Ferghal McGarry, in contrast has a surer feel for Irish political culture in this period. He examines in detail, utilising a wide variety of sources, the reaction to the war in Spain from the Republican and Socialist movements, the Catholic Church, and the influence of ‘Catholic Action’ ideas on the clergy, the mainstream political parties, north and south, and how Irish diplomatic policy dealt with the war. The rapid rise and fall of the Irish Christian Front is explained, and particularly interesting is the section on how sectarian politics influenced reaction in the north. McGarry argues that while the role of the Labour Party and the trade union movement has often been presented as a betrayal by conservative leaders of the Spanish Republic, in reality most Irish trade unionists supported the right-wing rebels, so there was little the leaderships could do, and unions which did take a pro-Republican stand lost members as a result. How de Valera managed to steer his government through the potential minefield of relations with Spain is particularly interesting for those who have seen de Valera as a servant of the church in all matters. Despite widespread grassroots Fianna Fáil support for the insurgents, and a divided cabinet (Sean Lemass was pro-Republic, Sean MacEntee pro-Franco) the Irish government maintained, along with Britain and France, a policy of non-intervention.
McGarry also looks at the regional, social and military backgrounds of the Irish volunteers on both sides, and would concur with Stradling on the irony of the current popularity of the left-wing volunteers in an Ireland that almost completely rejected them in 1936. He sees commemoration of Spain as fulfilling an important propaganda function for an otherwise unsuccessful Left, and like Stradling notes how uncomfortable questions like the role of Stalin’s Comintern in Spain are rarely discussed. However I feel that McGarry underestimates ‘mainstream’ IRA sympathy for the Spanish Republic and attributes too much importance to the marginal Sinn Féin figures who were pro-Franco. If the average IRA member cared little about Spain then Tom Barry would scarcely have needed to prohibit their joining the International Brigades. When the anti-Franco Basque priest Fr Ramon Laborda spoke in Dublin his audience was overwhelmingly republican. From the government clampdown of 1936, and the loss of its chief-of-staff Moss Twomey, the IRA was in an almost permanent state of crisis, but most of its leading figures in this period would still have been anti-fascist. Possibly Irish Politics’ greatest strength is its location of Ireland within the context of European politics of the 1930s. Too many historians see the Irish reaction to the Spanish Civil War as governed by the legacy of our Civil War, or as the IRA and the Blueshirts simply looking to have another crack at each other. But as McGarry argues:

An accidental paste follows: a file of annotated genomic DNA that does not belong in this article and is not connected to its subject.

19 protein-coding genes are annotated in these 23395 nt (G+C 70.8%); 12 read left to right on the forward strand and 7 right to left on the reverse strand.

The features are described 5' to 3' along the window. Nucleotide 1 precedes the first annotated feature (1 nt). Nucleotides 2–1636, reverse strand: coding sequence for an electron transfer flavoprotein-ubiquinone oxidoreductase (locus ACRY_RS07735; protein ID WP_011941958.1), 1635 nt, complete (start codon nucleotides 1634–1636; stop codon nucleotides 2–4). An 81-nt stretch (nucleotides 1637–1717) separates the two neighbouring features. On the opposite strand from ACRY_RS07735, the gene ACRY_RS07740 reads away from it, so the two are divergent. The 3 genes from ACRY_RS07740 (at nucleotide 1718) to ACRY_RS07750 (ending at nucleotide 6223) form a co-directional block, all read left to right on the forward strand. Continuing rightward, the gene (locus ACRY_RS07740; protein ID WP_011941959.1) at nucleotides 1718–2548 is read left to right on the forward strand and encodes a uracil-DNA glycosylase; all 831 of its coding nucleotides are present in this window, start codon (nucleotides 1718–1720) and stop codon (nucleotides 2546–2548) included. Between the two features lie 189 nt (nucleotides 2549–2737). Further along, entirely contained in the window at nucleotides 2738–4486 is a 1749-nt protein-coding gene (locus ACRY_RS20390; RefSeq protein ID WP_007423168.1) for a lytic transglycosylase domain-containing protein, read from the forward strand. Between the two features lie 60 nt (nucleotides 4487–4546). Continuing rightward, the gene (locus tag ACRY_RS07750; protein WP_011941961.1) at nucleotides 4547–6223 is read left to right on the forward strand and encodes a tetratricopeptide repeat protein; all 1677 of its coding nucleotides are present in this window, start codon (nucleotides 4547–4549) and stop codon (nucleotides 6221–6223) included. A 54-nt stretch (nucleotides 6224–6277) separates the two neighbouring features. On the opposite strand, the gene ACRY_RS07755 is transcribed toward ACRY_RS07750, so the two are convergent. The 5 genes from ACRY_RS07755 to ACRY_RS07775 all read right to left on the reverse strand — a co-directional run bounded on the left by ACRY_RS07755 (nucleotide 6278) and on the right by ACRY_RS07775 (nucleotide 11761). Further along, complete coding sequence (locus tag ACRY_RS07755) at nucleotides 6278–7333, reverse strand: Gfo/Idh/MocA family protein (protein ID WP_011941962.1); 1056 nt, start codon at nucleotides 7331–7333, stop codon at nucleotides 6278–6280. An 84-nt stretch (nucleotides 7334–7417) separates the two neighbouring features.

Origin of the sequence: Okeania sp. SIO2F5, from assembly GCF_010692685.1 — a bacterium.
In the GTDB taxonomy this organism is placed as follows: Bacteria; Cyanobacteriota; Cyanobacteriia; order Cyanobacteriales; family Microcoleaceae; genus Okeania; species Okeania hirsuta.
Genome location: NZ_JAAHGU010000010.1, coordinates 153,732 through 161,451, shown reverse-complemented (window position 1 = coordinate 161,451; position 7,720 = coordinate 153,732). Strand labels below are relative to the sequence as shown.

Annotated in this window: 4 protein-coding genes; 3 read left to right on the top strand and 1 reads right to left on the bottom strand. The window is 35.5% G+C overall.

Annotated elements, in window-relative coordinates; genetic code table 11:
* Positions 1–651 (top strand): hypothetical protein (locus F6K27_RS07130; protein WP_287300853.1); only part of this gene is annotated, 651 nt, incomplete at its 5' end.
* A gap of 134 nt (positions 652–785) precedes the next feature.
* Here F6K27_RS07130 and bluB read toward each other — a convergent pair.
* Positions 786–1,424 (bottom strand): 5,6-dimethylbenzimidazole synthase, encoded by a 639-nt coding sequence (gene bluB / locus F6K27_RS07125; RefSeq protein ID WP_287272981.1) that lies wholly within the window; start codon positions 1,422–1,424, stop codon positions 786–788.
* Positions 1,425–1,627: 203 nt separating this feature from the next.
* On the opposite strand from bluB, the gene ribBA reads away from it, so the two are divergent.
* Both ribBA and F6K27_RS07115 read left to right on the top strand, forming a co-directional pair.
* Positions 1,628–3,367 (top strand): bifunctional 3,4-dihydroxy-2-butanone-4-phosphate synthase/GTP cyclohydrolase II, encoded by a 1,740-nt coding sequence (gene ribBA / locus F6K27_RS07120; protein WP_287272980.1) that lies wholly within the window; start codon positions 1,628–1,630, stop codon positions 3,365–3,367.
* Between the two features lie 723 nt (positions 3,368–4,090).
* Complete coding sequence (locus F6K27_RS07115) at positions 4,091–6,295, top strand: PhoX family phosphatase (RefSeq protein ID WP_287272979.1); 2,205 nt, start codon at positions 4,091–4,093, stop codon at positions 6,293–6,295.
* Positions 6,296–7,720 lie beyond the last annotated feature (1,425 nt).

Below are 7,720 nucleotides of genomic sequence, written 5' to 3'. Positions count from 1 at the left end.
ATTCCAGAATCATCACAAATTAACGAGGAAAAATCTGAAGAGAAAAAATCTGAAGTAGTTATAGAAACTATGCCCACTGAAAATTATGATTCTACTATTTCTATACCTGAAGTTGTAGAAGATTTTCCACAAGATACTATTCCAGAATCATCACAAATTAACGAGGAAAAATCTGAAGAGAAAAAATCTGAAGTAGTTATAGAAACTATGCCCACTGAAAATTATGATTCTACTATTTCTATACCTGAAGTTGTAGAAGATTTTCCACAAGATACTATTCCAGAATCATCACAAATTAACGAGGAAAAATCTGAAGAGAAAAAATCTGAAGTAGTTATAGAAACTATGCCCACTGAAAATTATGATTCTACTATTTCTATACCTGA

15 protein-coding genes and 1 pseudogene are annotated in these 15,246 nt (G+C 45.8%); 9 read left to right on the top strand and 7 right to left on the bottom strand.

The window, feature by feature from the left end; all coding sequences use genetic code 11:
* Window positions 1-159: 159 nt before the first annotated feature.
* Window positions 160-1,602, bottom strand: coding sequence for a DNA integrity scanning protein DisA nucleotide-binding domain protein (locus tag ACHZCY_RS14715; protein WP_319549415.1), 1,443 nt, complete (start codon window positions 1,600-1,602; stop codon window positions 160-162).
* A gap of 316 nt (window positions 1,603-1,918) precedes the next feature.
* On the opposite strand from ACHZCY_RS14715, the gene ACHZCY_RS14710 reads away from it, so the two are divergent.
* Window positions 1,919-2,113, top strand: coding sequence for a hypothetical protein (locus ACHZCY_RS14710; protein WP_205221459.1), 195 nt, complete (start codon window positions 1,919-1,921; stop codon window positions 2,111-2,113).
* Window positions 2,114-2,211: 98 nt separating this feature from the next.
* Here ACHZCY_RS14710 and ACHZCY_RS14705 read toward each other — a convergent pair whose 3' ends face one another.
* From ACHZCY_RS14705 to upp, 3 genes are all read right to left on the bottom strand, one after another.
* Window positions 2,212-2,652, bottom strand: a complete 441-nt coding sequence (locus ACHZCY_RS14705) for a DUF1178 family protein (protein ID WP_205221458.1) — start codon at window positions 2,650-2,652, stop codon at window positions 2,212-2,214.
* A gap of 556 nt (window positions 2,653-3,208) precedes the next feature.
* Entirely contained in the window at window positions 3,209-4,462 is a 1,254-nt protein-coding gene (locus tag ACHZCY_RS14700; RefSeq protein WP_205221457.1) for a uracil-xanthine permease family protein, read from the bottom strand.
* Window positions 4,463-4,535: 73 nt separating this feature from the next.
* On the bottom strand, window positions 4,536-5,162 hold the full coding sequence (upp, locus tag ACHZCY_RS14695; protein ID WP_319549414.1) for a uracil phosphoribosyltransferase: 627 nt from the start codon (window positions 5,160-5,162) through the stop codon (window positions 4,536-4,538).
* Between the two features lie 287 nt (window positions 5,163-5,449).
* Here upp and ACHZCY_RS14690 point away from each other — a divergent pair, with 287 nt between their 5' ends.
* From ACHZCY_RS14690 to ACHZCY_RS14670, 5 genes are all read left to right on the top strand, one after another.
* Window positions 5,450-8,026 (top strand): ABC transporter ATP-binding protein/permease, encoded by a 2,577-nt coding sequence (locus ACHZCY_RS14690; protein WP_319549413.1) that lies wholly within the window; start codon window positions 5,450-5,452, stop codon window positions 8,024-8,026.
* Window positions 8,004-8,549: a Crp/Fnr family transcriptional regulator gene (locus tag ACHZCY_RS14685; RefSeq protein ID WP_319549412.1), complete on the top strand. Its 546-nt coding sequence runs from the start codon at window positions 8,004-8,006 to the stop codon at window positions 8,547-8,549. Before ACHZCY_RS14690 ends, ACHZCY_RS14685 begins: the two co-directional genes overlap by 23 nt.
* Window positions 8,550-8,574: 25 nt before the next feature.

Ireland, like other nations, responded to the ideological civil war which gripped Europe throughout the 1930s. European ideas merged with Irish circumstances;  the street fighting between fascists and communists in Germany was mirrored—albeit in a more marginal and distinctively Irish fashion—by the clashes between Catholic Action activists and left republicans in Dublin’s streets.

This makes for a refreshing approach and a highly impressive book.

Brian Hanley


Copyright © 2024 History Publications Ltd, Unit 9, 78 Furze Road, Sandyford, Dublin 18, Ireland | Tel. +353-1-293 3568